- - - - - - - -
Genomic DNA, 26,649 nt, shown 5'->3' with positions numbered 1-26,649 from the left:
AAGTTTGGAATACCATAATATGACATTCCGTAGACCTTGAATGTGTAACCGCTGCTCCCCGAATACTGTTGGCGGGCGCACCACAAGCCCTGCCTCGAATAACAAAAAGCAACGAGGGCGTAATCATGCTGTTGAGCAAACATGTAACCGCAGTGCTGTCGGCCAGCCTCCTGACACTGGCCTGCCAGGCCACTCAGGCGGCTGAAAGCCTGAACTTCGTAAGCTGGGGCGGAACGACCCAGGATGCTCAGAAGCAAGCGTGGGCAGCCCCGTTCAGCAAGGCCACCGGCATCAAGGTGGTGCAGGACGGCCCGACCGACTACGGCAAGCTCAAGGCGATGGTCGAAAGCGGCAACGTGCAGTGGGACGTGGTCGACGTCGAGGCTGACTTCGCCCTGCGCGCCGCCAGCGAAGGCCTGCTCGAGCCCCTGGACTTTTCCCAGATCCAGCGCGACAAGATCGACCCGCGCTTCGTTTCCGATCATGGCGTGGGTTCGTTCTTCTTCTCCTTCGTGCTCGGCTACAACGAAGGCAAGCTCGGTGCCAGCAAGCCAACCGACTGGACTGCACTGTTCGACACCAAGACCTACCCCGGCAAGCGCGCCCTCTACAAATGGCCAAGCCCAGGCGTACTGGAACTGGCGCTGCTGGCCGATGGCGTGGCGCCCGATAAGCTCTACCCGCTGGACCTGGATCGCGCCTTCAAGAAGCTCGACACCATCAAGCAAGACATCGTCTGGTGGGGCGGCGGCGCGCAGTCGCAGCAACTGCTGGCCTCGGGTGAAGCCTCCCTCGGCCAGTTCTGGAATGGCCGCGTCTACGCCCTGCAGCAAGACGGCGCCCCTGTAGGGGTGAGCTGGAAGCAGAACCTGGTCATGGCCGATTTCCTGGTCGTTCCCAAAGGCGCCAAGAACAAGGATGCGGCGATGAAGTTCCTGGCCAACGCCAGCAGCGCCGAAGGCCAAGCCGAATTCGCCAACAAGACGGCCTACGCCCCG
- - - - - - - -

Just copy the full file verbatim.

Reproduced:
Genomic DNA, 26,649 nt, shown 5'->3' with positions numbered 1-26,649 from the left:
AAGTTTGGAATACCATAATATGACATTCCGTAGACCTTGAATGTGTAACCGCTGCTCCCCGAATACTGTTGGCGGGCGCACCACAAGCCCTGCCTCGAATAACAAAAAGCAACGAGGGCGTAATCATGCTGTTGAGCAAACATGTAACCGCAGTGCTGTCGGCCAGCCTCCTGACACTGGCCTGCCAGGCCACTCAGGCGGCTGAAAGCCTGAACTTCGTAAGCTGGGGCGGAACGACCCAGGATGCTCAGAAGCAAGCGTGGGCAGCCCCGTTCAGCAAGGCCACCGGCATCAAGGTGGTGCAGGACGGCCCGACCGACTACGGCAAGCTCAAGGCGATGGTCGAAAGCGGCAACGTGCAGTGGGACGTGGTCGACGTCGAGGCTGACTTCGCCCTGCGCGCCGCCAGCGAAGGCCTGCTCGAGCCCCTGGACTTTTCCCAGATCCAGCGCGACAAGATCGACCCGCGCTTCGTTTCCGATCATGGCGTGGGTTCGTTCTTCTTCTCCTTCGTGCTCGGCTACAACGAAGGCAAGCTCGGTGCCAGCAAGCCAACCGACTGGACTGCACTGTTCGACACCAAGACCTACCCCGGCAAGCGCGCCCTCTACAAATGGCCAAGCCCAGGCGTACTGGAACTGGCGCTGCTGGCCGATGGCGTGGCGCCCGATAAGCTCTACCCGCTGGACCTGGATCGCGCCTTCAAGAAGCTCGACACCATCAAGCAAGACATCGTCTGGTGGGGCGGCGGCGCGCAGTCGCAGCAACTGCTGGCCTCGGGTGAAGCCTCCCTCGGCCAGTTCTGGAATGGCCGCGTCTACGCCCTGCAGCAAGACGGCGCCCCTGTAGGGGTGAGCTGGAAGCAGAACCTGGTCATGGCCGATTTCCTGGTCGTTCCCAAAGGCGCCAAGAACAAGGATGCGGCGATGAAGTTCCTGGCCAACGCCAGCAGCGCCGAAGGCCAAGCCGAATTCGCCAACAAGACGGCCTACGCCCCG